Black History Month 2011: Dwayne McDuffie

February 11th, 2011 by | Tags: , ,

(pencils by powerful paul pelletier, inks by rocking rick magyar, colors by preening paul mounts)

Dwayne McDuffie
Selected Works: Hardware: The Man in the Machine, Icon: A Hero’s Welcome, Static Shock Vol. 1: Rebirth of the Cool

Just by a happenstance of birth, I was the perfect age for Dwayne McDuffie’s work to have an effect on my, what, mental growth? Racial consciousness? Whatever smarty art type of word you want to use. Spike Lee’s Malcolm X was a watershed moment for me. Less watershed, but still important, was the formation of Milestone Media, courtesy of McDuffie, Denys Cowan, Michael Davis, and Derek T Dingle.

In hindsight, the Milestone books I was really checking for as a kid (Static, Blood Syndicate) weren’t McDuffie joints. He was working on Icon and Hardware, which I tend to think of being more adult oriented rather than teen. I didn’t read all the way through those until I was grown. Despite that, the fact that Milestone existed was big for me. It showed that there coule be actual black people in comics. The company was full of people who looked, acted, and talked like people I knew. This is a big deal, believe it or not.

Years later, McDuffie helped shepherd Static Shock to beating Pokemon in ratings on TV. After that, he helped make me a believer in the JLA by way of the cartoon. Still later came a sequel to Secret Wars called Beyond! and his all-too-brief run on Fantastic Four: The New Fantastic Four and The Beginning of the End. He did all of this while maintaining a career making successful cartoons.

McDuffie did the job, and he kept doing the job. He’s built up a body of work that most people in his field should be jealous of and that fans should be thankful for. I’m thankful for the fact that he’s cognizant of his power as a creator, and simply tries to create worlds that reflect the ones we live in now. That was a big help as a kid, and his career has been an inspiration as an adult.

Similar Posts:

Post to Twitter Post to Facebook Post to Reddit Post to StumbleUpon

10 comments to “Black History Month 2011: Dwayne McDuffie”

  1. As a well-meaning white nerd, I think the clearest example I have seen of institutional racism in comics was the way DC treated Mr. McDuffie during his run on the JLA comic. Here is a writer who has brought these characters to what is, I believe, their largest audience and done so with stories loved by fans old and new. I was thrilled when they gave him the wheel. Then they just inexplicably undermined him editorially and professionally at every turn. If this had been in DC’s interests, then it would have been understandable. But sandbagging a proven JLA writer in service of the Tangent universe?!? Ultimately, only a lack of appreciation and respect seemed to explain it, and racism was left as the likeliest origin of such disrespect for such a successful writer. Still, he seems to be doing better than DC lately (I certainly have more interest in his output, generally, than I do in theirs), so, hopefully, a happy ending.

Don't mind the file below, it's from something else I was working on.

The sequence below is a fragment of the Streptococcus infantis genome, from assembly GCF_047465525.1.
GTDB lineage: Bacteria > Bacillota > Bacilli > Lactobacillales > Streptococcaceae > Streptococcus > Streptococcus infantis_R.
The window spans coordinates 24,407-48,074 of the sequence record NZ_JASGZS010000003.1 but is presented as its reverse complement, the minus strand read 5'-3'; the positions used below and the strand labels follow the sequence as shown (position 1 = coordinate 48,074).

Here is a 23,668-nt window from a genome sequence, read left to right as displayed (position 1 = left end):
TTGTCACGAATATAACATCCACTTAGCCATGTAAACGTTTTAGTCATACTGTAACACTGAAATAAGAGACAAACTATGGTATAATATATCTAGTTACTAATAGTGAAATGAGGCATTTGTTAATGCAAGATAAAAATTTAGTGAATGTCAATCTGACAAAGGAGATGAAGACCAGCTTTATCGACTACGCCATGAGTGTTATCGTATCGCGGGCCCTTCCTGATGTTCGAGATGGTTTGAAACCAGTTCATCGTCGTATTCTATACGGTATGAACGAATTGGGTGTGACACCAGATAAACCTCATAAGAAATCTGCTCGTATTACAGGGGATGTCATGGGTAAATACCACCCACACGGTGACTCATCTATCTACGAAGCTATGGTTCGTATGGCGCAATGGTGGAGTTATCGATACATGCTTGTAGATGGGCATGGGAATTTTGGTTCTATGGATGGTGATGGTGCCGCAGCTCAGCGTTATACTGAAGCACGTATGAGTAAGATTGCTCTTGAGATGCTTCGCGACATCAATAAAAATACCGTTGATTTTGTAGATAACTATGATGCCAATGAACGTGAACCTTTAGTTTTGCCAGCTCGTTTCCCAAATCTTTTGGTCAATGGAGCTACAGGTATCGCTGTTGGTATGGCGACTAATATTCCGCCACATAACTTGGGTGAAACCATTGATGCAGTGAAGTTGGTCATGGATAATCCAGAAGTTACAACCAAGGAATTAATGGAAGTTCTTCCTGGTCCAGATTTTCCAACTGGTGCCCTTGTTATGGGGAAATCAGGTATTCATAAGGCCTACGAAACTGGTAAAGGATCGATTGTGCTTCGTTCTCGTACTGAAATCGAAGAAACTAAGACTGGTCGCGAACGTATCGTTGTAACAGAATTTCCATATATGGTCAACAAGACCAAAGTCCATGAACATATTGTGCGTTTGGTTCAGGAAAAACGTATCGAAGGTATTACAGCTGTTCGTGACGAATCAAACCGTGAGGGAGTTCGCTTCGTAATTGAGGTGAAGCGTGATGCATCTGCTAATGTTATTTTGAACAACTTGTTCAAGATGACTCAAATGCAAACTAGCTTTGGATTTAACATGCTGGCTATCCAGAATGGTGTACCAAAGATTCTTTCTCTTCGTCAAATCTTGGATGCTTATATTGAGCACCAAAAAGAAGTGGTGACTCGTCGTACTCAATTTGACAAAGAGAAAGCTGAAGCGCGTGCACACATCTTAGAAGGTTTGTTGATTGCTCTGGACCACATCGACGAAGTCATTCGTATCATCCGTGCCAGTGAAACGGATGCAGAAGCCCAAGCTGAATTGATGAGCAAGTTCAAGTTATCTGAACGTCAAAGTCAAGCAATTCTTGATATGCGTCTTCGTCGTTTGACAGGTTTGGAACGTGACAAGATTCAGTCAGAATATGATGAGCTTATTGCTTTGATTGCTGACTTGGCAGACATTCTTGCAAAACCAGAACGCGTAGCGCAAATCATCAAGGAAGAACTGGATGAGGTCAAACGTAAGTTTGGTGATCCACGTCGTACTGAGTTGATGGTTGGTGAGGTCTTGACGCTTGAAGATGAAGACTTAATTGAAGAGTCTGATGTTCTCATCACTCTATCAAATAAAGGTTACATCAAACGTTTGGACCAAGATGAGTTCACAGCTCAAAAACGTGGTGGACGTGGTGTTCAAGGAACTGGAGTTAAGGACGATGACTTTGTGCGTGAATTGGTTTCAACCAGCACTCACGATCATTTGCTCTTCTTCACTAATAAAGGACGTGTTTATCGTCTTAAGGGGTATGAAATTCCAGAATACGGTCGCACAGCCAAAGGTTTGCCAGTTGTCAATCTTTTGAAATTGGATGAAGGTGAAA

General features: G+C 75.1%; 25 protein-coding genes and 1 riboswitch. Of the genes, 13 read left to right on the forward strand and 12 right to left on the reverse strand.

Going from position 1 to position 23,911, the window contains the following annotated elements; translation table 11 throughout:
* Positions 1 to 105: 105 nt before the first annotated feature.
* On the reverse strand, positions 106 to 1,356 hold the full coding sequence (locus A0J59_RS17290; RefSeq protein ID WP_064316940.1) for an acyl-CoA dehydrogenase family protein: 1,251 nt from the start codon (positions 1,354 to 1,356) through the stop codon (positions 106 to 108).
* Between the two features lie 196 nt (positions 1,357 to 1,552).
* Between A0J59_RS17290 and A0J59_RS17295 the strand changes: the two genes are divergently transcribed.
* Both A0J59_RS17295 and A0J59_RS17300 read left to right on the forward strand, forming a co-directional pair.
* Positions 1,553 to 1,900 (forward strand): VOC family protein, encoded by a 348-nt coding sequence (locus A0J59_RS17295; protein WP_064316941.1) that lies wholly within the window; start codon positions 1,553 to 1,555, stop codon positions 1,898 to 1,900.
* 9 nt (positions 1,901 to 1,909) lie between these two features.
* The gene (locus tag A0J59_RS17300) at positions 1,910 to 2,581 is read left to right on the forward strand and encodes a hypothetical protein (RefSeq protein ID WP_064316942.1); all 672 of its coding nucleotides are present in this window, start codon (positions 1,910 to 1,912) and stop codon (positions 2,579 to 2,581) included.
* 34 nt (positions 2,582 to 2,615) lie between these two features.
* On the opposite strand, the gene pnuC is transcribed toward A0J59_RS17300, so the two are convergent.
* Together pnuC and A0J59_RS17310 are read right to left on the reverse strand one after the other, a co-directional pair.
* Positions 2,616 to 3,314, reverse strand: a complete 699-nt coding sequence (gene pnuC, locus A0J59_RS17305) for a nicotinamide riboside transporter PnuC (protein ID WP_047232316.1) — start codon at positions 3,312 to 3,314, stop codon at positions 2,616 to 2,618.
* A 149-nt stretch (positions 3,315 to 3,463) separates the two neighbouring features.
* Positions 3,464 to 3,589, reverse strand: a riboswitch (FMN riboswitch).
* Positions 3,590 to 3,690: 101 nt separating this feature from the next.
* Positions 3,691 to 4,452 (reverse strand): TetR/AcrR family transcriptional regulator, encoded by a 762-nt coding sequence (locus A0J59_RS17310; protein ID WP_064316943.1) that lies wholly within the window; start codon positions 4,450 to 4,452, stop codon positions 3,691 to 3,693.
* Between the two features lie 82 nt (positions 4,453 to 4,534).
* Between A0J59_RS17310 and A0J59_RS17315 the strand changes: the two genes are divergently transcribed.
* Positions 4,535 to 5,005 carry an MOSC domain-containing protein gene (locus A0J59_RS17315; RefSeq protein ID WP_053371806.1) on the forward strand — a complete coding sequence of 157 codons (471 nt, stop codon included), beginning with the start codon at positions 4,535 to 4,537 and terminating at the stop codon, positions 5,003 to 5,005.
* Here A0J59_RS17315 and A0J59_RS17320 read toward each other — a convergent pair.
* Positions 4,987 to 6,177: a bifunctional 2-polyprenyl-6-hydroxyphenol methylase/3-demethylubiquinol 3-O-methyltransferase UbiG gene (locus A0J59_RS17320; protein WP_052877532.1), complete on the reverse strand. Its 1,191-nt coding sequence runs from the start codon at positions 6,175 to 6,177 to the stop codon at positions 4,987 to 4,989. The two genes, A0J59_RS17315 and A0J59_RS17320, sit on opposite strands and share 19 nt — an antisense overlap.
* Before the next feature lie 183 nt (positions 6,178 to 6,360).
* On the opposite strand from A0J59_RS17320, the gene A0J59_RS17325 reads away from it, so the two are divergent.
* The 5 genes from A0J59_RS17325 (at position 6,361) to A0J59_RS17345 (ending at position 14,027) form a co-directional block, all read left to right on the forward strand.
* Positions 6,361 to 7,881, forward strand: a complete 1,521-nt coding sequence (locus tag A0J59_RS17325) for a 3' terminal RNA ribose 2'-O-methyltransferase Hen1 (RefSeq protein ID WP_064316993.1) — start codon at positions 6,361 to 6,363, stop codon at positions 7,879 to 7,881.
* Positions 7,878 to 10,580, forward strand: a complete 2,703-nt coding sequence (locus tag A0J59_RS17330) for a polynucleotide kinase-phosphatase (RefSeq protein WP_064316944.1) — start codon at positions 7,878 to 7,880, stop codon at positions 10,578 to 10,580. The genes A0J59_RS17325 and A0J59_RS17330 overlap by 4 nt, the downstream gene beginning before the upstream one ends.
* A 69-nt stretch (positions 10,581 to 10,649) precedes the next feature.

2. @Rob: I wouldn’t blame it on racism, exactly. McDuffie inexplicably doesn’t command the numbers that certain writers do, and there’s a culture at DC of all of the comics serving the, or a, greater story, rather than just their own tales. I do feel like there was a definite lack of respect, but I wouldn’t leap directly to racism as being at fault.

    McDuffie won in the end, anyway. DC Comics let him go and Warners put him on several of their animated movies.

  3. Damage Control was great stuff too.

  4. The fact that he wrote so much of all the Diniverse cartoons shows that he has a much better grasp of those characters than just about anyone in a format that infinitely more people would see than actually writing JLA, so I guess that’s kind of bittersweet revenge.

  5. Thanks you for adding a writer to the Black History Month industry profiles.
    Hardware totally rocked my world after I bought issue one when I was 16.
    I agree that it was more adult-oriented and I’d say more of a sci-fi drama than a superhero tale. That’s what makes the character a rougher fit for the main DCU universe than Static IMHO.
    Hopefully, the character finds its way to Vertigo (where Xombi belongs as well) or some other off-shoot line.

  6. Seconded on Damage Control, plus he deserves major props for Deathlok; his revision of the character was maybe the best super hero origin story of the 90s.

  7. DMcD wrote a shoutout to you on his Facebook: http://www.facebook.com/dwayne.mcduffie?sk=wall 4th post down

  8. @Lugh: Well dang, that’s pretty awesome.

  9. I hate to be the first one to post this on the site but Mr. McDuffie passed away today from complications from a medical procedure. He was a talent who will be missed especially by all of us who enjoy a good story.

    RIP Dwayne


  10. @Jason: I already posted about it.